Feeds

Sun's new supercomputer and switch are bigger than yours

Market's 90-pound weakling beefs up

Protecting against web application threats using SSL

Why so huge? Bechtolsheim explains when it comes to InfiniBand, cables begin to cost more than the silicon itself. By putting everything in one box, he claims the switch has a 6:1 reduction in interconnected cables than if they used traditional switches to match the specs. Sun also decided to build its own because nobody has a switch large enough, and bottom line it was cheaper to make its own for the project.

Sun has yet to supply us with a picture of the Constellation

Sun PR has yet to supply us with a picture of Constellation

Sun will craft scaled down versions of the switch for HPC customers.

The "Constellation" boxes also tap Sun blade servers using AMD's forthcoming quad-core processors code-named Barcelona. These particular blades are new four-socket versions of Sun's recently released two-socket 6000 blades made specifically for high performance computing.

TACC's system will be outfitted with the blades in the next quarter, and the new blades will then be available to the not-so-general public in the fourth quarter.

Each Constellation configuration is centered around a design that accomdates 48 blades per rack with 16 cores per blade.

Sun won't talk exact price figures, but the total reward for the Ranger contract is $59m. Sun says the hardware cost is somewhere below that. The company will begin to assemble Ranger in TACC's new building constructed for the computer "shortly." It will take about two months to set up the beast. Cable assembly alone is expected to take about four weeks.

An exact time frame for Ranger's booting, however, remains hazy. A key ingredient is missing — the chips. Sun chose AMD's quad-core Barcelona for its superior floating point performance, but has yet to receive the package in the mail.

"We have a contract to get the chips in time for building the computer, but we haven't gotten them yet," Bechtolsheim said.

In fact, Sun is resting the entire Constellation line on its laurels while it waits for Barcelona's arrival. Sun assured reporters that the product launch it was announcing was not in fact a product launch, "but a strong indication that one is on the way." But trucks rolling into Texas full of Constellation systems destined for a newly-constructed building in an supercomputer center made keeping silent about the affair somewhat of a sticky wicket.

Sun's showdown will begin in Texas, but the company promises it is aggressively seeking bigger project bids. Bechtolsheim said he hopes to see Ranger in the top position in November's Top500 ranking of supercomputers. Even if a faster competitor pops up, he is sure it will make one of the top spots.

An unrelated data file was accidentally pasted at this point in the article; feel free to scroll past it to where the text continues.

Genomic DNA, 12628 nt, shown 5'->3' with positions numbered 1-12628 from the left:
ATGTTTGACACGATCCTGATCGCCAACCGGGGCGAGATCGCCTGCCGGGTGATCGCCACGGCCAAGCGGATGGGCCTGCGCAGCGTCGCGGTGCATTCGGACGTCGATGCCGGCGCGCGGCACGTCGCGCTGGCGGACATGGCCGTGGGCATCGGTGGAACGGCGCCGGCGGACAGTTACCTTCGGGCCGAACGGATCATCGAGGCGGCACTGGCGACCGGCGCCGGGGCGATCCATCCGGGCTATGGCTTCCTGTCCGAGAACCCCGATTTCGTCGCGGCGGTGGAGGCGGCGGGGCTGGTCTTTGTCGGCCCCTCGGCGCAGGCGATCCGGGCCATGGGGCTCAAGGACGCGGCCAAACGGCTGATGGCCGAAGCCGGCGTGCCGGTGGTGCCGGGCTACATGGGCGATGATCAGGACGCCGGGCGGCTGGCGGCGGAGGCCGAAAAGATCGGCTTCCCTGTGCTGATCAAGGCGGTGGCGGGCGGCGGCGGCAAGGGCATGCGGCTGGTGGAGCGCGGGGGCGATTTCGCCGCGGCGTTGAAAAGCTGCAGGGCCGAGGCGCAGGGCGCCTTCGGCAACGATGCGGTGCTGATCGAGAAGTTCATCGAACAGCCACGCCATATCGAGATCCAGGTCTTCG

And then comes fruit baskets. Oh, the plantains are to die for! ®

Choosing a cloud hosting partner with confidence

More from The Register

next story
Wanna keep your data for 1,000 YEARS? No? Hard luck, HDS wants you to anyway
Combine Blu-ray and M-DISC and you get this monster
US boffins demo 'twisted radio' mux
OAM takes wireless signals to 32 Gbps
Google+ GOING, GOING ... ? Newbie Gmailers no longer forced into mandatory ID slurp
Mountain View distances itself from lame 'network thingy'
Apple flops out 2FA for iCloud in bid to stop future nude selfie leaks
Millions of 4chan users howl with laughter as Cupertino slams stable door
Students playing with impressive racks? Yes, it's cluster comp time
The most comprehensive coverage the world has ever seen. Ever
Run little spreadsheet, run! IBM's Watson is coming to gobble you up
Big Blue's big super's big appetite for big data in big clouds for big analytics
Seagate's triple-headed Cerberus could SAVE the DISK WORLD
... and possibly bring us even more HAMR time. Yay!
prev story

Whitepapers

Secure remote control for conventional and virtual desktops
Balancing user privacy and privileged access, in accordance with compliance frameworks and legislation. Evaluating any potential remote control choice.
WIN a very cool portable ZX Spectrum
Win a one-off portable Spectrum built by legendary hardware hacker Ben Heck
Storage capacity and performance optimization at Mizuno USA
Mizuno USA turn to Tegile storage technology to solve both their SAN and backup issues.
High Performance for All
While HPC is not new, it has traditionally been seen as a specialist area – is it now geared up to meet more mainstream requirements?
The next step in data security
With recent increased privacy concerns and computers becoming more powerful, the chance of hackers being able to crack smaller-sized RSA keys increases.